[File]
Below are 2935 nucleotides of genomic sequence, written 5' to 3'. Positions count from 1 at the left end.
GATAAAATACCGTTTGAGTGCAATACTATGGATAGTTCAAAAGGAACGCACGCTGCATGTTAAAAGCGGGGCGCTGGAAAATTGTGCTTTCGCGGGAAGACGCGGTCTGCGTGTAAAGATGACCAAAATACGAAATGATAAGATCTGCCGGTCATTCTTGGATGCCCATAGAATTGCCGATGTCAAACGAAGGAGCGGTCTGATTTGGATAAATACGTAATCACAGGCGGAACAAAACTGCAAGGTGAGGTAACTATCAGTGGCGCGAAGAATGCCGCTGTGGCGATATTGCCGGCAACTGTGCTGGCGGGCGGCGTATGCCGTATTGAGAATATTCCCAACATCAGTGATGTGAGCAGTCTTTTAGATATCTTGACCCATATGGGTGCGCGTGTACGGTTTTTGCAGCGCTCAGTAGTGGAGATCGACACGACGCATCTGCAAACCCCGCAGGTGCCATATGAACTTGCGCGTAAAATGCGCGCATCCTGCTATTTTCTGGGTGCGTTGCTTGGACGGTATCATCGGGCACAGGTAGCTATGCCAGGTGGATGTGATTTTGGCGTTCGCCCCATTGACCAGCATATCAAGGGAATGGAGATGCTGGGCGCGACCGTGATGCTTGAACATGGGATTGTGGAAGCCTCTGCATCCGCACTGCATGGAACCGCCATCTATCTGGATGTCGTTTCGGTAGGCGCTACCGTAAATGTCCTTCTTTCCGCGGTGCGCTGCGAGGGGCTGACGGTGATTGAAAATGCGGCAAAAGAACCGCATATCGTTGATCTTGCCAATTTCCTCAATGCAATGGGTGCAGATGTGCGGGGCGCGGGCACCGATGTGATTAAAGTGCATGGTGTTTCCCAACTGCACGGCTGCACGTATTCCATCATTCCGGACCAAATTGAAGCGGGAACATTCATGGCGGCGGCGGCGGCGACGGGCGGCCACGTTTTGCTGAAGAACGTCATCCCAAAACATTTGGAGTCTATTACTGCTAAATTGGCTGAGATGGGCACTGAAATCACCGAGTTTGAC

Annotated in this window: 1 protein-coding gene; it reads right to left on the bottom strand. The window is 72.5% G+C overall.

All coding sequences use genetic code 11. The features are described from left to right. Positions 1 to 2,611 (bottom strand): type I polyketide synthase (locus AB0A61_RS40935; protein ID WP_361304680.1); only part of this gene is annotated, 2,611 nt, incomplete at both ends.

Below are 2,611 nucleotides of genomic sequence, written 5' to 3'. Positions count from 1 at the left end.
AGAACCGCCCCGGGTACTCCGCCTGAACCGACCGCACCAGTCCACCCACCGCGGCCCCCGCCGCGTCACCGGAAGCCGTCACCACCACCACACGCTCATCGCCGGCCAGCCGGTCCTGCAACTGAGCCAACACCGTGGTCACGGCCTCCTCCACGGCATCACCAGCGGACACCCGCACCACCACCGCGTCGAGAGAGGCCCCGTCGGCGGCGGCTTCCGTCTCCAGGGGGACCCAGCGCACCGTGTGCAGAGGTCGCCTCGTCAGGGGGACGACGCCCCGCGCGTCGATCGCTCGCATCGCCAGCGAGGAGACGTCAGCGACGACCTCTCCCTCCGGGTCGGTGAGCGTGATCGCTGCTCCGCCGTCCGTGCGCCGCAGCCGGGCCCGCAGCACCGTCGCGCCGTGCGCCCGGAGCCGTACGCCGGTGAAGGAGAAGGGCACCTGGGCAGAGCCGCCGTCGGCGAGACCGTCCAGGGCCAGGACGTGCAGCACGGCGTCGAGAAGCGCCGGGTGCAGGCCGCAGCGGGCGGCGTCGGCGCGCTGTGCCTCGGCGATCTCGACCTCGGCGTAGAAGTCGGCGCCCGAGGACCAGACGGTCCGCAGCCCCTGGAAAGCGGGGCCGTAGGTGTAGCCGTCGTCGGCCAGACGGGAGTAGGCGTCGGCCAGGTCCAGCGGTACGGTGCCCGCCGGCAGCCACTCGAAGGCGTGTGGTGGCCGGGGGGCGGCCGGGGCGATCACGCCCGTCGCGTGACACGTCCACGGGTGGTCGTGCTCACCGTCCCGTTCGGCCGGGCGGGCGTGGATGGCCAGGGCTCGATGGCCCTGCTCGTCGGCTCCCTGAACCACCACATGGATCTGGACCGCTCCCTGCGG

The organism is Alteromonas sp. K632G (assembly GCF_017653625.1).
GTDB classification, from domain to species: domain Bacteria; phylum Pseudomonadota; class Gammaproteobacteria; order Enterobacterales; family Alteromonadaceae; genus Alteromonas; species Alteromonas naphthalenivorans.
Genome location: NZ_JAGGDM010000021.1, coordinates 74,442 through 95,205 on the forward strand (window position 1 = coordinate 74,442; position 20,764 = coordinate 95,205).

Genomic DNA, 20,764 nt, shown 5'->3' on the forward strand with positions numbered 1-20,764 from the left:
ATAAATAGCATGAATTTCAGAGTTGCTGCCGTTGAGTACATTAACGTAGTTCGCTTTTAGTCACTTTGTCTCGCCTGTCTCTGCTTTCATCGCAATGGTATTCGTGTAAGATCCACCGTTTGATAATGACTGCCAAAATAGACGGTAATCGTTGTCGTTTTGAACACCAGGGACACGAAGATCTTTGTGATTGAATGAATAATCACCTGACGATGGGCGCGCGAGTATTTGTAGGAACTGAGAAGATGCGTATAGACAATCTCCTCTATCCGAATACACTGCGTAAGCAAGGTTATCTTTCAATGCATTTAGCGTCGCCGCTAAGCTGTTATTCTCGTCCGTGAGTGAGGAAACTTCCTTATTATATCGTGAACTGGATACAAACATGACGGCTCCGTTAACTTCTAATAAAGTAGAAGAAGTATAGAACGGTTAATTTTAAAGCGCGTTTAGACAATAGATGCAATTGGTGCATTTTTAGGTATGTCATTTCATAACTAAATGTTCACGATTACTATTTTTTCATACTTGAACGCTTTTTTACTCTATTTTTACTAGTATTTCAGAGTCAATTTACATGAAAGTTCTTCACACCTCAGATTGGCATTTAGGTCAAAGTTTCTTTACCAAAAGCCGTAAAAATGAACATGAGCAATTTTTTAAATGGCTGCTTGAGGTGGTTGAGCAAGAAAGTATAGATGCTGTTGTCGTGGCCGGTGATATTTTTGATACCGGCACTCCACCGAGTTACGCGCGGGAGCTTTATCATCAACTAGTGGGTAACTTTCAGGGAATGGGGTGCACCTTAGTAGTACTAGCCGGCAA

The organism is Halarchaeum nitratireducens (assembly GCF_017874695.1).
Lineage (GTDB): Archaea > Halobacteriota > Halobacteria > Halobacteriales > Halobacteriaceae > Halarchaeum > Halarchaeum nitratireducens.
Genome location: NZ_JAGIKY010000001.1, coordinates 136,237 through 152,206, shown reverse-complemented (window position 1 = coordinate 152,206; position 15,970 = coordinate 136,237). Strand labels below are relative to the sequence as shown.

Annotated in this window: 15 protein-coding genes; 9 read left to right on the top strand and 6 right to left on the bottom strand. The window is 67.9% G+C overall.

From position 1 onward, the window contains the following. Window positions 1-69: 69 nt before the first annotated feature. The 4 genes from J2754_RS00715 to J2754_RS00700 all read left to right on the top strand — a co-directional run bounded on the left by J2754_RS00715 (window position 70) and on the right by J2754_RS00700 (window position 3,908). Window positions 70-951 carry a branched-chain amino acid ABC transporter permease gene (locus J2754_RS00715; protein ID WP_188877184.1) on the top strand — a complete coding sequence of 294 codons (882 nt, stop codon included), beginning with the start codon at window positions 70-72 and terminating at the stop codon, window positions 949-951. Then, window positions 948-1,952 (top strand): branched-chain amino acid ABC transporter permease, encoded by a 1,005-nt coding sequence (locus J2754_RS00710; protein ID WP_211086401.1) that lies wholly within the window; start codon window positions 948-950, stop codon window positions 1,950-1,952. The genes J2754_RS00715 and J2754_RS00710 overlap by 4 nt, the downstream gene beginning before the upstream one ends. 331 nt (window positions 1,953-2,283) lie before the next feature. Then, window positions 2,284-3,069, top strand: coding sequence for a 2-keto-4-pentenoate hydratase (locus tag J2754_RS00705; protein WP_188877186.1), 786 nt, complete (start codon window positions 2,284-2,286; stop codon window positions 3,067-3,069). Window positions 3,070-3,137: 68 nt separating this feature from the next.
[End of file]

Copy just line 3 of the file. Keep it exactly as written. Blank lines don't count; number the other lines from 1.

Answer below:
Annotated in this window: 1 protein-coding gene; it reads right to left on the bottom strand. The window is 72.5% G+C overall.